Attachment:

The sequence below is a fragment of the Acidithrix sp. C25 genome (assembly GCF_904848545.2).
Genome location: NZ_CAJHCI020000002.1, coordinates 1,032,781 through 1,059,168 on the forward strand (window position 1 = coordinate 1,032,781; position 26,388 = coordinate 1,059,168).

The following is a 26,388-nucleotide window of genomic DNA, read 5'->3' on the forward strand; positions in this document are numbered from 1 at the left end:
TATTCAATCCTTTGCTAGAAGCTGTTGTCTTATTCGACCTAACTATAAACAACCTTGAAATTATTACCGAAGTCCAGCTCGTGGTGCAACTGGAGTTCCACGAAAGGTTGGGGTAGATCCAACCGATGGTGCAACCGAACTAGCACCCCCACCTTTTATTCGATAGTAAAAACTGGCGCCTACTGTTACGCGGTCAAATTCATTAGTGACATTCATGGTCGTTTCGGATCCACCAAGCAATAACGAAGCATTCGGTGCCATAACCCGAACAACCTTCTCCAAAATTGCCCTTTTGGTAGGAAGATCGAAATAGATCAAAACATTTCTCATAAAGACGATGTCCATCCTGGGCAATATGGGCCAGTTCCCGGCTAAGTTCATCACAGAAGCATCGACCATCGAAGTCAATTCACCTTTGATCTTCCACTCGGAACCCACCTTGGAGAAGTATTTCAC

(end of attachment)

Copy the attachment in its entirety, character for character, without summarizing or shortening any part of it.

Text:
The sequence below is a fragment of the Acidithrix sp. C25 genome (assembly GCF_904848545.2).
Genome location: NZ_CAJHCI020000002.1, coordinates 1,032,781 through 1,059,168 on the forward strand (window position 1 = coordinate 1,032,781; position 26,388 = coordinate 1,059,168).

The following is a 26,388-nucleotide window of genomic DNA, read 5'->3' on the forward strand; positions in this document are numbered from 1 at the left end:
TATTCAATCCTTTGCTAGAAGCTGTTGTCTTATTCGACCTAACTATAAACAACCTTGAAATTATTACCGAAGTCCAGCTCGTGGTGCAACTGGAGTTCCACGAAAGGTTGGGGTAGATCCAACCGATGGTGCAACCGAACTAGCACCCCCACCTTTTATTCGATAGTAAAAACTGGCGCCTACTGTTACGCGGTCAAATTCATTAGTGACATTCATGGTCGTTTCGGATCCACCAAGCAATAACGAAGCATTCGGTGCCATAACCCGAACAACCTTCTCCAAAATTGCCCTTTTGGTAGGAAGATCGAAATAGATCAAAACATTTCTCATAAAGACGATGTCCATCCTGGGCAATATGGGCCAGTTCCCGGCTAAGTTCATCACAGAAGCATCGACCATCGAAGTCAATTCACCTTTGATCTTCCACTCGGAACCCACCTTGGAGAAGTATTTCAC